"Oh? Hand-hewed rocks are okay, but a gravel-silica aggregate isn't? A mountain filled with iron ore can have a spirit, but steel reinforcing rods that are the distilled essence of that same mountain can't? Sounds pretty inconsistent to me, Keith."
"You don't know what you're talking about!" he said. "Highways and-and constructed things-are anathema to everything a pagan loves!"
"Why, you're nothing but a narrow-minded zealot!" I said.
Keith got out of the car and slammed the door. On his fingers. He howled and yanked the door back open, cussing as he cradled the injured fingers with his other hand.
I walked around to his side of the car to see if he was okay.
"Damn it," he said after a minute. "This stupid piece of junk bites me every time I get near it." He rared back and kicked Mr. Brown's fender just as hard as he could.
I would've killed him, except it wasn't necessary. I think he broke his toe, but I didn't pay much attention to him, for all his hollering and flailing around. I just hunkered down next to Mr. B and stroked the new chip in his paint.
"Poor thing," I said. "I'll never let him near you again, I swear." I turned around then and said, "Keith, I've changed my mind. I don't want anything to do with you. Someone who mistreats another entity just because he's too blind to recognize spirit in an unexpected place isn't worth my time."
Keith was scowling. "Fine," he said. "And you can forget about joining our coven. But how am I supposed to get home?"
I shrugged. "There's a gas station about a mile up the access road. You can always call a cab."
He cussed some more, but I ignored him, and after a while he limped off. Slowly.
"You okay, Mr. B?" I whispered. "I'm real sorry about that."
His engine ticked over with a small sigh, so I figured I was forgiven. But something was nagging at me. I sat down on Mr. Brown's hood. What had I said to Keith? That he was too blind to recognize spirit in an unexpected place? It reminded me of Androcles' message-Karina had said not to be deceived by spirit in an unfamiliar guise.
And she said I would know my familiar by the sign of the crescent moon. I reached down and touched the crescent-shaped dent in Mr. Brown's fender.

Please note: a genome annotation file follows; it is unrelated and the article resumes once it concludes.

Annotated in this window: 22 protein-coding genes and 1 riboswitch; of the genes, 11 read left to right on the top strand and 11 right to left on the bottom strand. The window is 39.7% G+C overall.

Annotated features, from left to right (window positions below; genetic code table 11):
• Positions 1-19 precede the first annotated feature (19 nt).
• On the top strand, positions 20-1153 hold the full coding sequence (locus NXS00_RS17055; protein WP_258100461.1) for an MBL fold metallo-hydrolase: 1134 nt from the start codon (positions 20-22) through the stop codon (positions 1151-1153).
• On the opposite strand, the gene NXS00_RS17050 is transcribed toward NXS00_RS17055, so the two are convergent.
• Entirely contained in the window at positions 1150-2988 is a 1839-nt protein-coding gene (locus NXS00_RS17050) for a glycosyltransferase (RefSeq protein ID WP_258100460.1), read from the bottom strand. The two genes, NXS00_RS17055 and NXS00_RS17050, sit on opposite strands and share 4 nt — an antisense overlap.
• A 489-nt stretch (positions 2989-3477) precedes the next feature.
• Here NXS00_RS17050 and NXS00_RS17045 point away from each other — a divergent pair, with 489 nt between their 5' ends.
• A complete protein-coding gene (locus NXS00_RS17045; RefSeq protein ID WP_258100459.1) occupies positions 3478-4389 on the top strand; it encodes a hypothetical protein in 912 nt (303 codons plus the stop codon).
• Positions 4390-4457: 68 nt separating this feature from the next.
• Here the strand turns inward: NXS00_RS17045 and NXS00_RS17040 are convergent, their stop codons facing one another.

"I guess I've been blind too, Mr. B," I said. "But you stuck by me just the same. Thanks for getting rid of that turkey."
It was getting chilly, I noticed, even with the ritual robe over my blue jeans. I looked around the mystical beauty of the interchange and wondered whether anyone else in the world would see it the way I did. So much for finding a community that shared my interests. Didn't look like pagans had any use for a witch who was also a computer nut.
Just then a car came along the access road and pulled off right behind us. I thought for a minute it might be the cops, but it was a graceful white ghost of a car, a Kharmann Ghia convertible. I hopped down from Mr. Brown's hood and walked over. "Hey there, Ray," I said. "What are you doing out here?"
He got out of the Ghia. "The spirit calls me sometimes," he said. "This is a special place, you know? Actually," he added as a powder blue drop-top Corvair coasted to a stop next to us, "some of my friends are getting together here tonight."
A little red Midget with its top down came next, and its bearded driver waved to Ray. These cars weren't show-pieces. Just by looking at them, I could see they had character.
"Way cool," I said to Ray. "Are all these folks into witchcraft too? I didn't know anybody else had a car for a familiar. I figured I was just weird."
"Weird in the right way, if you ask me," Ray said, giving me one of his sweet goofy grins. "I'm glad to see you finally figured things out, Angie. I was starting to wonder if you'd ever realize about Mr. B."
"I thought he had a lot of personality the first time I saw him." His voice dropped to a whisper, and he patted the Ghia. "And then Miranda agreed. I think she's got a little bit of a crush on him."
I took his hand. "I'm not surprised," I said. I could feel my face getting hot, but I said it anyway.
The bearded guy from the MG came up. "Hey, Angie. Ray said he thought you might turn up here tonight. Welcome to the convertible coven."
"Do sun roofs count?" I said, suddenly nervous.
They laughed. "Of course," Ray said. He tugged on the blue cord of my robe. "And you're dressed just right for the ritual we've got planned tonight-we're going to summon an air elemental to heal the ozone layer."
And we did, and things have been great ever since. Which isn't surprising, really. After all, this is the Age of Aquarius.
"The Convertible Coven" copyright 1994 by Susan Wade.
First appeared in the March 1994 issue of The Magazine of Fantasy & Science Fiction.